At the dedication of the Umbilic Torus to the SBU community (left to right) are Claire and Helaman Ferguson, Jim and Marilyn Simons, President Samuel L. Stanley Jr. MD, and Anthony Phillips, Mathematics Professor, Stony Brook University.
STONY BROOK, NY, October 26, 2012 – On Thursday, October 25, celebrated sculptor and mathematician Dr. Helaman Ferguson joined President Samuel L. Stanley Jr., MD, and Jim and Marilyn Simons for the dedication of his piece, Umbilic Torus, at Stony Brook University.
A celebration of the fusion of mathematics and art, Umbilic Torus was suggested to the Simons by Anthony Phillips of the Mathematics Department (interestingly enough serving at the time as interim Chair of the Art Department). The donors Jim and Marilyn Simons, who are longtime active supporters of the University, established the Simons Center for Geometry and Physics in 2010 and more recently pledged $150M for the University’s Re-Imagining Stony Brook campaign.
“The Umbilic Torus was the most elegant and appropriate sculpture for this setting,” said Jim Simons at the dedication. “Knowing all of the work that Helaman, his wife and his team put into this, I can see how it came out as wonderful as it did.”
The Umbilic Torus
Creating this 24-foot high, nearly 10-ton bronze magnum opus took Ferguson nearly two years and involved a crew of over a dozen artists, engineers, programmers and welders. Ferguson and his team modeled and welded a series of smaller test sculptures, built a 16-foot robot to complete programmed carvings into sandstone, created molds for the final bronze panels at two foundries in Maryland before assembling, disassembling, transporting and finally installing the piece at Stony Brook University with the additional work of welding, texturing and applying patina to create what the artist describes as “a celebration of mathematics, the queen of the sciences, a celebration of first order in granite and silicon bronze.”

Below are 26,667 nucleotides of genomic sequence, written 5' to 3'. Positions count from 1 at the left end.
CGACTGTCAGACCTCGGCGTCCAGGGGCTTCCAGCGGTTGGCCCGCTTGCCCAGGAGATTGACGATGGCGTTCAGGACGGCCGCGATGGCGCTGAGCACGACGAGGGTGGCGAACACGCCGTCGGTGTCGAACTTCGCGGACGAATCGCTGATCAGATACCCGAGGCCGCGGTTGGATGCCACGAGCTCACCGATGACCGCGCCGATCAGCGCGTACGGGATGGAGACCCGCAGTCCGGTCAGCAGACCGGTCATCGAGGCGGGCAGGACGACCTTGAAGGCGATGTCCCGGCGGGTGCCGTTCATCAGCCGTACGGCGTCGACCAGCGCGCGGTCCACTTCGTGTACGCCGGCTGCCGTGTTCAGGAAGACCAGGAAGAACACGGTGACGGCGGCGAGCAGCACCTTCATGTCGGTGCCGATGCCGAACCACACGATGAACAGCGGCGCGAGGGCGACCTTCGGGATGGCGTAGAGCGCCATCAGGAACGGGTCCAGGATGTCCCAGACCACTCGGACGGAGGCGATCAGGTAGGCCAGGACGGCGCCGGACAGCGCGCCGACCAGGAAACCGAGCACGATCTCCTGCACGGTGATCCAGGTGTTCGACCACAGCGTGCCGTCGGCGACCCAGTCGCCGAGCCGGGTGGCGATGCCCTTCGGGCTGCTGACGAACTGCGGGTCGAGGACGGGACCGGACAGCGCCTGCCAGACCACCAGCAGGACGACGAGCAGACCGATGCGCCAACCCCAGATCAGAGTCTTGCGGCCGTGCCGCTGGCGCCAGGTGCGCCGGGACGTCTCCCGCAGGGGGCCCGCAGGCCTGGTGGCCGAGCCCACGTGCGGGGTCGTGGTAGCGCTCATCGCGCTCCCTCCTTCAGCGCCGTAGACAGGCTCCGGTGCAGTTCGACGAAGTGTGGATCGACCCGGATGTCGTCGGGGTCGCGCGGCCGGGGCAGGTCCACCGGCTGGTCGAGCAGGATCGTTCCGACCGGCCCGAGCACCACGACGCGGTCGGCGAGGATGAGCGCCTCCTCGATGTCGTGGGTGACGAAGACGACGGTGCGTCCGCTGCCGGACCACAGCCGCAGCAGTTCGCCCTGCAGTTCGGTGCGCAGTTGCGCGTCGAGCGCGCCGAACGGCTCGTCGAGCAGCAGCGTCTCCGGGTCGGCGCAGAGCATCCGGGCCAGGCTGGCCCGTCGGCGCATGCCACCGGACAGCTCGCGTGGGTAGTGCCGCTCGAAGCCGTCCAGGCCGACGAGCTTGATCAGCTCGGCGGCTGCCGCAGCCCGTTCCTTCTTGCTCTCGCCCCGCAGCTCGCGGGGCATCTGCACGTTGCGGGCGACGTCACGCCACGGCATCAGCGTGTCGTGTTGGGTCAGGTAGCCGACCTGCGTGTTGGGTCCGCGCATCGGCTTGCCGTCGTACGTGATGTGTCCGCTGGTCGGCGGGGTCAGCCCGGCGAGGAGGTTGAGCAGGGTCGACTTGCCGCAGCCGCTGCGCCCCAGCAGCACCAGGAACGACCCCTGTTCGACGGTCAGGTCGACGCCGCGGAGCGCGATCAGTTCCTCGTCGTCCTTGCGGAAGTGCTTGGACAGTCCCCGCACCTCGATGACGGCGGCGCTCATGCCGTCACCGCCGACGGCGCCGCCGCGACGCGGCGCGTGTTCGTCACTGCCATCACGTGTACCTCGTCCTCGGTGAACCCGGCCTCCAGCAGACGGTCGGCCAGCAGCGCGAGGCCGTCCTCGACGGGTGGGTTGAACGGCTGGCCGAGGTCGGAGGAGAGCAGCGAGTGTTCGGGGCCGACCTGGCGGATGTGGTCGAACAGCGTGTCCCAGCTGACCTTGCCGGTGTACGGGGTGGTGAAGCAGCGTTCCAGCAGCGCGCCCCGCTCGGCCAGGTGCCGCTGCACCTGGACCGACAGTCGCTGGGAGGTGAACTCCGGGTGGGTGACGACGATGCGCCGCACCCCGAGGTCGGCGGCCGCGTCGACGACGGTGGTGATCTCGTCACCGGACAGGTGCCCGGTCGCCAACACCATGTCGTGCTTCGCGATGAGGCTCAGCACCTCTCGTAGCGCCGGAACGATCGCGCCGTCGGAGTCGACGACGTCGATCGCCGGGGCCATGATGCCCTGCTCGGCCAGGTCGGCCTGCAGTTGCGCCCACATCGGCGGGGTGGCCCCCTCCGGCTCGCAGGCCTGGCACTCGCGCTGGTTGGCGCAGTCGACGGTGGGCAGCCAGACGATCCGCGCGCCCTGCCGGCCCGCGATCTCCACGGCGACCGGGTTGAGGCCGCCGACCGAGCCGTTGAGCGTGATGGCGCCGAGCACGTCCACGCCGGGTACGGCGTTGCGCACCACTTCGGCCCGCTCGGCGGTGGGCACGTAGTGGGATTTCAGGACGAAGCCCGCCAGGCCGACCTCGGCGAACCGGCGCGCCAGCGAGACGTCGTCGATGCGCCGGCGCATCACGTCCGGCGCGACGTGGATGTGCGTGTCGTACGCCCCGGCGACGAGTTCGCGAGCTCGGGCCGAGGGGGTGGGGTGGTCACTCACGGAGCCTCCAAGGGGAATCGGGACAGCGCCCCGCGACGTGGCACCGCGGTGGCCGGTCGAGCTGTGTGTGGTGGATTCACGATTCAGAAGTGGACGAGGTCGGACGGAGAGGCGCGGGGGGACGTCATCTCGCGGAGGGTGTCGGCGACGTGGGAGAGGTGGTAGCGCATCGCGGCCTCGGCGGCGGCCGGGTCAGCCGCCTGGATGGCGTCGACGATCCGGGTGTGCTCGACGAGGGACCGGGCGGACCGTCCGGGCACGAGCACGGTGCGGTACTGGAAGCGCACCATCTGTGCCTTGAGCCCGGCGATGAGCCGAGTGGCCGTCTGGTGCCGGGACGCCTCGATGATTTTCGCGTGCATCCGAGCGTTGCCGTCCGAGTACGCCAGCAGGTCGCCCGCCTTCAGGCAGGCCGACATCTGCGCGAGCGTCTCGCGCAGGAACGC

“Sitting where it does, the Umbilic Torus provides an elegant gateway to the nearby Simons Center for Geometry and Physics on one side, and from the other direction frames an entrance to the academic mall,” said President Stanley at the dedication. “This remarkable sculpture emphasizes the important relationship between math, science, art and the humanities.”
Helaman Ferguson earned his AB in Liberal Arts from Hamilton College and his PhD in Mathematics from the University of Washington, and has devoted the last 40 years to creating intricate sculptural works of art based on complex mathematical phenomena. In his work he uses many and varied specialized tools, including computers, virtual image projection from equations, tool position and orientation monitoring, air hammers and drills, carbide cutters, diamond corers and saws, diamond chains, cables, pulleys, hydraulic rams, gantry cranes. He uses a hammer and chisel too; his studio is a canal through which mathematically designed things take form in geological materials.
According to Dr. Ferguson, “The form of Umbilic Torus is a continuous donut-shaped surface patterned with a space-filling curve. It stands as a monument to the timelessness of human creativity as though it had just been unearthed with painstaking care from a Chinese tomb or an Egyptian pyramid--its Faience-tinted bronze corroded by centuries of silent waiting. The space-filling curve, mysterious as the Chinese calligraphic script or Egyptian hieroglyphics -- flows over the surface, defining it, by beginning at any point and meticulously returning to that point after traversing every inch of its area. The form of the space-filling curve is universal, known from the earliest architecture and ornament. The angles of the space-filling curve play a harmonious counterpoint to the torus, or ring, which has always signified unbroken love.”
Editors’ Note: Videos of the Umbilic Torus being created and installed can be viewed here.